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Cinerama Holiday
Alternate Title: The Thrill of Your Life
Director: Robert Bendick (Dir)
Release Date:   1955
Premiere Information:   New York premiere: 8 Feb 1955; Los Angeles premieres: 7 Nov and 14 Nov 1955
Production Date:   Dec 1953 and Feb--May 1954
Duration (in mins):   119
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Cast:   Martin Weldon (Narrator )  
  As themselves: Betty Marsh    
    John Marsh    
    Beatrice Troller    
    Fred Troller    
    Margarete Bertsch (Skiier)  
    Larry Mohr    
    Odetta Felious    
    Dartmouth College Glee Club    
    University of New Hampshire Glee Club    
    Henry A. LeRoy Jr.    
    Second Free Mission Baptist Church congregation    
    Jolly Bunch Social and Pleasure Club    
    Tuxedo Marching Band    
    Oscar "Papa" Celestin    
    Original Tuxedo Dixieland Jazz Band    
    Bertely Studer    
    Ernst Berchtold    
    Boys' Choir of the Cathedral of Notre Dame    
    Garde Republicaine    
    U.S. Naval Academy Choir    
    Art Buchwald    

Summary: Two couples, John and Betty Marsh from Kansas City, and Fred and Beatrice Troller from Zurich, Switzerland, meet at the St. Louis Airport just before embarking on separate vacation adventures. The Marshes are en route to Europe, while the Trollers will simultaneously explore the United States. The Marshes first travel to St. Moritz, Switzerland, where they witness the bobsled run, the “Holiday on Ice” skating show at the Suvretta House as well as local scenery. In the U.S., the Trollers tour the West by motorcycle and experience the entertainment and casinos of Las Vegas, Nevada, a cattle ranch at the San Carlos Apache Reservation in Arizona, and dinner at the Top o’ the Mark in San Francisco, California. They then board the California-Zephyr train on the Western Pacific Railroad and, from the vantage point of the “Vista-Dome” section of a train car, view the scenery of Colorado. The Trollers continue to Chicago, Illinois, then on to New Orleans, Louisiana, where they attend a music-filled service at the Second Free Mission Baptist Church, visit the Lafayette Cemetery where they witness a funeral, and attend a music performance by the Original Dixieland Jazz Band at the Absinthe House nightclub. Their travels in the South are followed by a visit to New England where they attend a Deerfield, New Hampshire, country fair, and tour the Dartmouth College campus in Hanover, the highlight of which is a performance by the glee club. While the Trollers explore the varied cultures of the U.S., the Marshes board the funicular railway to ski the Parsenn slopes in Davos, and later indulge in traditional Swiss food and music. The Marshes then journey to Paris, France, where they see the Arc d’Triomphe, hear a mass at the Cathedral of Notre Dame and are visited in their hotel room by renowned journalist Art Buchwald. The Marshes also enjoy a performance of the opera Les Indes Galantes , hear music at the Lido nightclub and attend a fashion show held by designer Jacques Fath. Their exploration of Paris continues with a visit to artist Germaine Richier’s studio and art class, attendance at the traditional Art Students’ gala “Ball of the Four Seasons,” and a stroll in the Luxembourg Gardens, after which they watch the Garde Republicaine performing at the Coeur d’Honneur monument at Les Invalides, among other entertainments. After visiting the nation’s capitol of Washington, D.C., the Trollers conclude their grand tour in New York, where the Marshes have arrived by the Queen Mary steamship. Having traveled for a total of six months each, the couples now reunite to discuss their vacations. Following their meeting, they attend a special screening featuring Cinerama footage of the U.S. Navy’s “Blue Angels” jet fighter pilots taking off from, and landing on, the aircraft carrier Lake Champlain ; a large fireworks display in Alton Bay, New Hampshire; and an incandescent Bessemer furnace at the Bethlehem Steel Company.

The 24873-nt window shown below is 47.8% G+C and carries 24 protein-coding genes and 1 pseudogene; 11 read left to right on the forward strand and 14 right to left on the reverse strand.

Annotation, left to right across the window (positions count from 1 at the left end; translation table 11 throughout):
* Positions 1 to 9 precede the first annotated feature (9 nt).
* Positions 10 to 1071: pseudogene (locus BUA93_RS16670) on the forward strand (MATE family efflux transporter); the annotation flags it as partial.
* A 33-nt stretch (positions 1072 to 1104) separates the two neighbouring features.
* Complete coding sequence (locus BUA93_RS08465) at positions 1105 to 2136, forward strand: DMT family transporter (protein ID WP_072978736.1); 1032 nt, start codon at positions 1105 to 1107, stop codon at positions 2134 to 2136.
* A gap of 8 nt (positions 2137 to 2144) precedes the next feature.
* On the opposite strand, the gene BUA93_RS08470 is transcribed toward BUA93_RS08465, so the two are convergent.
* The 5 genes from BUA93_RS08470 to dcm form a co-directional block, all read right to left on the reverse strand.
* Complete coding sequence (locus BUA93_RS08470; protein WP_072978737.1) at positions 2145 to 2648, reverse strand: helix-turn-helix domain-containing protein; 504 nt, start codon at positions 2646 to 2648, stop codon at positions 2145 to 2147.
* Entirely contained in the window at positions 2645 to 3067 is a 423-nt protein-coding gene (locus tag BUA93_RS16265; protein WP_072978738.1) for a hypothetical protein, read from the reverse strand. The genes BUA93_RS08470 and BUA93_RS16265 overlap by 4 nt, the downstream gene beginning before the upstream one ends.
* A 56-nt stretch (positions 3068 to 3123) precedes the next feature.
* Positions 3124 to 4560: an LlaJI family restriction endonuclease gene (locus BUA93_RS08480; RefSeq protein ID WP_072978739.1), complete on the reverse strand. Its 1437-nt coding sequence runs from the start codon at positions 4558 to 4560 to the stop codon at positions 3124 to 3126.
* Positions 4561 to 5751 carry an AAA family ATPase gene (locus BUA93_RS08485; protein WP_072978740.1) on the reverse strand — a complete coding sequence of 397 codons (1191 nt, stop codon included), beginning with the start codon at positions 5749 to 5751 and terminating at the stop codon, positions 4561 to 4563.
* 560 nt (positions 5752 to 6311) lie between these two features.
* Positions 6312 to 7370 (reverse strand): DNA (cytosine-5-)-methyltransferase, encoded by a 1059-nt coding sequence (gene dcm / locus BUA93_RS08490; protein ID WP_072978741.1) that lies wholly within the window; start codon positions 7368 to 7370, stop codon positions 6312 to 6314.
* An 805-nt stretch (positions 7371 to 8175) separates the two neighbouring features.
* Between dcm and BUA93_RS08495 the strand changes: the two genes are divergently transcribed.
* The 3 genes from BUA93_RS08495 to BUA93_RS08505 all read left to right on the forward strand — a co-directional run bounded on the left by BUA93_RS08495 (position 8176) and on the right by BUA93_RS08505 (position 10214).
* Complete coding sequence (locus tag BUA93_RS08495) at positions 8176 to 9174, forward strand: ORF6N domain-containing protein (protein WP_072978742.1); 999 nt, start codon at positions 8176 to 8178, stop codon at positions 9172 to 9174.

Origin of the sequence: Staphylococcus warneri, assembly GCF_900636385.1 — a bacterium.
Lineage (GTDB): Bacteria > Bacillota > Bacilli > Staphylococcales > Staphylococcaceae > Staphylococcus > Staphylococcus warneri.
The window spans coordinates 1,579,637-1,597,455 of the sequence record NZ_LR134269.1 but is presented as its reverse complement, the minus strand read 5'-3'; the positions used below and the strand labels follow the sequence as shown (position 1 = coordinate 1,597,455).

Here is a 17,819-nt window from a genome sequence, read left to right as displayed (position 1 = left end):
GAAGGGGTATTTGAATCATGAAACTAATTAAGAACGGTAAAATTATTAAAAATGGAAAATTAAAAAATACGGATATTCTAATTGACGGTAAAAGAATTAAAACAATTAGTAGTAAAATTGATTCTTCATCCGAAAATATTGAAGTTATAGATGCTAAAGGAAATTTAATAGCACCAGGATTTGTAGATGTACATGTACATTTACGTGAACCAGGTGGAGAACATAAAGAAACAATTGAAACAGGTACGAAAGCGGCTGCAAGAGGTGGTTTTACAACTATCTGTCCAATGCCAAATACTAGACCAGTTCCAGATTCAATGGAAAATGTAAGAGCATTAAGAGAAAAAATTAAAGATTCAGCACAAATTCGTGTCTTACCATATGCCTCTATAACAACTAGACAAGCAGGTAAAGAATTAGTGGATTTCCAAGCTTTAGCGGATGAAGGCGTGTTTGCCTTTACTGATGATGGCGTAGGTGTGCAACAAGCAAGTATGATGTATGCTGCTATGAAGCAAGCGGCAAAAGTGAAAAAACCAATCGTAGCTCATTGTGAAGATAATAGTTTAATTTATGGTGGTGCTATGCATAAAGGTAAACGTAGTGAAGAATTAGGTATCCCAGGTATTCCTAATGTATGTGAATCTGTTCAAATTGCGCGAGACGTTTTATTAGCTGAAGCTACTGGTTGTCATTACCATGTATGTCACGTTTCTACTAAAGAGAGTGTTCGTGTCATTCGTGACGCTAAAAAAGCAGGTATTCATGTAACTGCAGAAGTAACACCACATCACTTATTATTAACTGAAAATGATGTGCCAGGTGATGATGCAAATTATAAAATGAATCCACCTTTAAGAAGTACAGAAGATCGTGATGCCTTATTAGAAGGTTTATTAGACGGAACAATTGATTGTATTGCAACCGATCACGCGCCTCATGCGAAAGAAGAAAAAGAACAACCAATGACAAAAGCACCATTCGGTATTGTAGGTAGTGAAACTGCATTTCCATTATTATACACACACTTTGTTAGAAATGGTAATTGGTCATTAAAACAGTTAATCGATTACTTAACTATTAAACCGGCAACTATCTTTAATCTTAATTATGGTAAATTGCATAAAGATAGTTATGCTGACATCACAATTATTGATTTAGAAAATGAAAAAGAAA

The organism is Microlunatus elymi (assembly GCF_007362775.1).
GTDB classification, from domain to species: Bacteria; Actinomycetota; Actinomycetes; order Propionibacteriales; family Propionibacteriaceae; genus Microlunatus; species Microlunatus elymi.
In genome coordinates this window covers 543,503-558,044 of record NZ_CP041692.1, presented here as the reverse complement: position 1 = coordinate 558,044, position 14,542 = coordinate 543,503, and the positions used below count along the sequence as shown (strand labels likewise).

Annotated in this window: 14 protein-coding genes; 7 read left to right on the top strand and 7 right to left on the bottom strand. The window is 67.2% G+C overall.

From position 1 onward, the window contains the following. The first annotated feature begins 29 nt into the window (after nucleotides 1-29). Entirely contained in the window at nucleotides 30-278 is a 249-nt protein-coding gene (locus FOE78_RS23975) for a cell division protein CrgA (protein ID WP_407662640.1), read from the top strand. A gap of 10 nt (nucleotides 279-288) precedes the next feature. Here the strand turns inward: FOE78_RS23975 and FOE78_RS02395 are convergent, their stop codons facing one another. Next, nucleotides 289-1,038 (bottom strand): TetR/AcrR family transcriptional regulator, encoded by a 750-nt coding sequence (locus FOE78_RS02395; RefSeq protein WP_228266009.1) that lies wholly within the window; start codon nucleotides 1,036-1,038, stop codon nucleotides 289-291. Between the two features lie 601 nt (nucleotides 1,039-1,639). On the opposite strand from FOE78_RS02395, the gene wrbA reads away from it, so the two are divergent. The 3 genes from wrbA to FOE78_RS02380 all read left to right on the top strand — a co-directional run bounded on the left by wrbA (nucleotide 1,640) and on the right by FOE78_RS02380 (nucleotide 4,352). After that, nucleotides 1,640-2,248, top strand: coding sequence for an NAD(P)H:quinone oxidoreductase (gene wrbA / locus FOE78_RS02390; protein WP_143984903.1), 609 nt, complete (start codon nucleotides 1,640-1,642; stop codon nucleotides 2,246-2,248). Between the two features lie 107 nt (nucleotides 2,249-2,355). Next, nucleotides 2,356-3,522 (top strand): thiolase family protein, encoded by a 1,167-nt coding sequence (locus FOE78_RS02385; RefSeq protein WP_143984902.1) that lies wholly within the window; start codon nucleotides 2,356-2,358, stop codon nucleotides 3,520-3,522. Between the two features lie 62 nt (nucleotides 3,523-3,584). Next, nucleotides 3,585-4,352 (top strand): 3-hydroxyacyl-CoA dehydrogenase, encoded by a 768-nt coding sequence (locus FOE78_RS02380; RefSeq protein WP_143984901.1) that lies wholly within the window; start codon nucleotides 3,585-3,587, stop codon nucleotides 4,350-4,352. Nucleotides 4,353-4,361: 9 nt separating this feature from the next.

Production Company: RD-DR Corp.  
Distribution Company: Stanley-Warner Cinerama Corp.  
Director: Robert Bendick (Dir)
  Philippe De Lacy (Dir)
Producer: Louis de Rochemont (Prod)
  Otis Carney (Assoc prod)
  Borden Mace (Assoc prod)
  Thomas Orchard (Assoc prod)
Writer: Otis Carney (Adpt)
  Louis de Rochemont III (Adpt)
  John Stuart Martin (Narr)
  Art Buchwald (Addl dial)
Photography: Joseph Brun (Dir of photog)
  Harry Squire (Dir of photog)
  Jack Priestley (Cam op)
  Gayne Rescher (Cam op)
  Erik M. Rondum (Cam)
  Richard C. Babish (Cam)
  Harvey Jenkins (Cam)
  A. D. O'Quinn (Grip)
  Mike Mahoney (Grip)
Art Direction: Joy Batchelor (Art dir)
  John Halas (Art dir)
  Herbert G. Andrews (Art dir)
Film Editor: Jack Murray (Film ed)
  Leo Zochling (Film ed)
  Fredrick Y. Smith (Film ed)
  Peter Ratkevich (Ed administration)
Music: Morton Gould (Orig mus score)
  Van Cleave (Addl mus)
  Jack Shaindlin (Mus dir)
  Robert McBride (Asst mus dir)
  Angelo Ross (Mus ed)
Sound: Richard J. Pietschmann Jr. (Sd eng)
  Rolf Epstein (Sd eng)
  Fred Bosch (Asst sd eng)
  Ray Sharples (Asst sd eng)
  Avery Lockner (Sd)
  Richard Vorisek (Sd)
  Stuart Rodger (Sd)
  Lovel S. Ellis (Sd eff ed)
Special Effects: International Fireworks Company (Spec eff for finale)
  Bethlehem Steel Company (Spec eff for finale)
Production Misc: Wentworth D. Fling (Tech supv for Cinerama, Inc.)
  Coleman T. Conroy Jr. (Tech asst)
  Maurice Delille (Tech asst)
  Marcel Gilot (Tech asst)
  Harvey Genkins (Tech asst)
  Raymond Lemoigne (Tech asst)
  Michael Mahony (Tech asst)
  Martin Philbin (Tech asst)
  Marcel Policard (Tech asst)
  Charles Byron (Prod staff)
  Philip Donoghue (Prod staff)
  Robert Fabian (Prod staff)
  William Hocker (Prod staff)
  Waring Jones (Prod staff)
  Francis Keenan (Prod staff)
  Martin Maloney (Prod staff)
  Francois Mesliere (Prod staff)
  Jean Pages (Prod staff)
  James Petrie (Prod staff)
  Georges Regnier (Prod staff)
  Michael Roemer (Prod staff)
  Stanley Schneider (Prod staff)
  Hans Sommer (Prod staff)
  John Walsh (Prod staff)
  John Wingerter (Prod staff)
  Louis de Rochemont III (Prod staff)
  Nino Bibbia (Boblsed driver)
  Lt. Comm. Bud Gear (Pilot)
  Max Bertsch (Tech adv for skiing seq)
Country: United States
Language: English

Music: Selections from The Mass by Francois Couperin; "Les Indes Galantes" from Les Fleurs, feste Persane , music by Jean-Philippe Rameau, libretto by Louis Fuzelier, adapted by Henri Busser and Rene Fauchois; "Ballet of the Skis" and "The Cinerama Holiday Theme" by Morton Gould.